Book reviews, Comments, Culture, In Focus

Portraying Panama

Europeans tend to have only smidgens of information about Panama; to call it knowledge would be going too far.


Sean Sheehan


Arturo Soto’s photographs are not intended to impart new facts but offer a fresh perspective on somewhere that, not knowing any better, might be thought of as strangely different.

There is the canal, of course, and Marks and Spencer retail Panama hats in the summer but these are for the British trying to look coolly sophisticated in Italy or Greece.

The Panama Papers revealed that the super wealthy evade paying tax by concealing their filthy lucre in the country; like the US invasion of Panama at the end of 1989, it confirmed something that was already well known – in this case the US’s spurious excuses for violently interfering in other countries.

What Arturo Soto wants us to know is that Panama is not the tourist brochures’ exotic destination.

Holiday-makers from neighbouring countries are attracted by the advertising but Soto deglamourizes the tourist industry’s portrayal by photographing what is prosaically familiar: ugly conglomerations of overhead electric cables; shabby buildings, air-conditioning units on exterior walls; graffiti; unkempt public spaces; urban detritus.

Perhaps, given the pallor and tone of the images, he succeeds only too well.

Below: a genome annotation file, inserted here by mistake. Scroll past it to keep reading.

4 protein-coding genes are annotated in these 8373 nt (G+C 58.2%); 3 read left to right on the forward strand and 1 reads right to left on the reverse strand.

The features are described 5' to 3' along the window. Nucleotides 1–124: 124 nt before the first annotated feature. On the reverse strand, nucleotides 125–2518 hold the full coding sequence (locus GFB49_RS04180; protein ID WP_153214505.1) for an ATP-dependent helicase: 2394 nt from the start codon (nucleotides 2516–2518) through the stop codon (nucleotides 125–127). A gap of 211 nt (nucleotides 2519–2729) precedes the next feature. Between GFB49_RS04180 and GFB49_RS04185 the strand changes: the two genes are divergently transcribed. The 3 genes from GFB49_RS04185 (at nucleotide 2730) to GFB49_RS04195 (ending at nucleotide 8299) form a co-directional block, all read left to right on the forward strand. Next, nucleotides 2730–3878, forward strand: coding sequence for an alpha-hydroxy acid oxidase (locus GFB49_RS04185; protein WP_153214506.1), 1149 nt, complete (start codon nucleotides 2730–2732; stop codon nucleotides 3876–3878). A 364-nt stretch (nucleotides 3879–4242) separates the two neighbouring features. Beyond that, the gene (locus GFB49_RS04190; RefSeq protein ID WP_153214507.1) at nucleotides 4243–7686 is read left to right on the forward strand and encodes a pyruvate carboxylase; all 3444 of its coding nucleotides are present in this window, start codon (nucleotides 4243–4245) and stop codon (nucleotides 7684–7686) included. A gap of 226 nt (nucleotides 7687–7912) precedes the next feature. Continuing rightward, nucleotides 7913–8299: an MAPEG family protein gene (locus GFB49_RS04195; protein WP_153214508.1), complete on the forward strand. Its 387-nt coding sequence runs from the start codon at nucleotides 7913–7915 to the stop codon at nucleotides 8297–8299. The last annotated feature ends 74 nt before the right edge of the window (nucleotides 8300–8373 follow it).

If his photos, wrapped in unremitting shades of grey, have an aura it is a Central American equivalent to the sombre desolation evoked in the opening lines of The waste land.

The photographs bespeak silence — empty spaces, an absence of people – and the only faces to be seen are ones crudely painted on tenement walls or one of General Manuel Noriega stencilled on the fuel door of a car. There is little by way of inconspicuous detail to reveal sparks of contingency and, as Walter Benjamin said of Eugène Atget’s photographs, what we see is the removal of the makeup from reality.

“In the heat” is a beautifully produced book and its title references Panama’s humid climate – only to muffle it by black-and-white photographs and a deadpan emphasis on the quotidian. Metaphorically, the title refers to Soto’s two-year residency in Panama and alludes, as he says, ‘to a state of tension that describes my bittersweet stay in a place I felt at odds with.’ The result is more bitter than sweet.

Using black-and-white film is part of Soto’s un-beautifying project – elsewhere he has used colour, as in his Circling the square London series – but now and again beauty beats the odds and defiantly insists on making visible its presence. The book’s best composed photograph shows waste ground behind an apartment block, except it is not wasted but home to a profusion of vegetation and two trees, branches severely cut back, reasserting their right to exist. They are one of the few signs of healthy life in Soto’s depressing portrayal of Panama.

“In the heat” by Arturo Soto is published by Eriskay connection  (Photos provided by the publisher)

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